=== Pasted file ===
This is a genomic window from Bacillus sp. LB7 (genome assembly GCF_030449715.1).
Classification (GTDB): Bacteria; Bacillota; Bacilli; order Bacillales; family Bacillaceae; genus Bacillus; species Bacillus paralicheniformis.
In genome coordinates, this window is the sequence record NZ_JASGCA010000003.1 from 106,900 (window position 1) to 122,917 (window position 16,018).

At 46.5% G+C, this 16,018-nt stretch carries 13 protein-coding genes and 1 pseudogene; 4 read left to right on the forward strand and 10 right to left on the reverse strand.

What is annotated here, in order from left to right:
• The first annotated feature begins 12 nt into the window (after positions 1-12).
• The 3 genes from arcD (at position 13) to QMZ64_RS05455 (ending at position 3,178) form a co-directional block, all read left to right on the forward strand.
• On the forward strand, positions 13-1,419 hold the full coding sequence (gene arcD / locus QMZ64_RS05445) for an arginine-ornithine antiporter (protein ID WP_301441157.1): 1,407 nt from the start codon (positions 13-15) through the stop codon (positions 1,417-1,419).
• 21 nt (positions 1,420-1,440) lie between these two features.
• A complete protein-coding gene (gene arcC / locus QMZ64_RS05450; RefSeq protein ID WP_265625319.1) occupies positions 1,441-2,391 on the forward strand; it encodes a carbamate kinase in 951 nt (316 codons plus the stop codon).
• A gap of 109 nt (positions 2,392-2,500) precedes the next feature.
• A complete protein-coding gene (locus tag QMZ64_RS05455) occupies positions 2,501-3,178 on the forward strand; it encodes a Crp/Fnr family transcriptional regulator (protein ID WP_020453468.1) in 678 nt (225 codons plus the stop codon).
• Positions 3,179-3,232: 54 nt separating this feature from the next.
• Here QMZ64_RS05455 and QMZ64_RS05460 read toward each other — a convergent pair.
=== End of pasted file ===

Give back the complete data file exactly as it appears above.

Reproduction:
This is a genomic window from Bacillus sp. LB7 (genome assembly GCF_030449715.1).
Classification (GTDB): Bacteria; Bacillota; Bacilli; order Bacillales; family Bacillaceae; genus Bacillus; species Bacillus paralicheniformis.
In genome coordinates, this window is the sequence record NZ_JASGCA010000003.1 from 106,900 (window position 1) to 122,917 (window position 16,018).

At 46.5% G+C, this 16,018-nt stretch carries 13 protein-coding genes and 1 pseudogene; 4 read left to right on the forward strand and 10 right to left on the reverse strand.

What is annotated here, in order from left to right:
• The first annotated feature begins 12 nt into the window (after positions 1-12).
• The 3 genes from arcD (at position 13) to QMZ64_RS05455 (ending at position 3,178) form a co-directional block, all read left to right on the forward strand.
• On the forward strand, positions 13-1,419 hold the full coding sequence (gene arcD / locus QMZ64_RS05445) for an arginine-ornithine antiporter (protein ID WP_301441157.1): 1,407 nt from the start codon (positions 13-15) through the stop codon (positions 1,417-1,419).
• 21 nt (positions 1,420-1,440) lie between these two features.
• A complete protein-coding gene (gene arcC / locus QMZ64_RS05450; RefSeq protein ID WP_265625319.1) occupies positions 1,441-2,391 on the forward strand; it encodes a carbamate kinase in 951 nt (316 codons plus the stop codon).
• A gap of 109 nt (positions 2,392-2,500) precedes the next feature.
• A complete protein-coding gene (locus tag QMZ64_RS05455) occupies positions 2,501-3,178 on the forward strand; it encodes a Crp/Fnr family transcriptional regulator (protein ID WP_020453468.1) in 678 nt (225 codons plus the stop codon).
• Positions 3,179-3,232: 54 nt separating this feature from the next.
• Here QMZ64_RS05455 and QMZ64_RS05460 read toward each other — a convergent pair.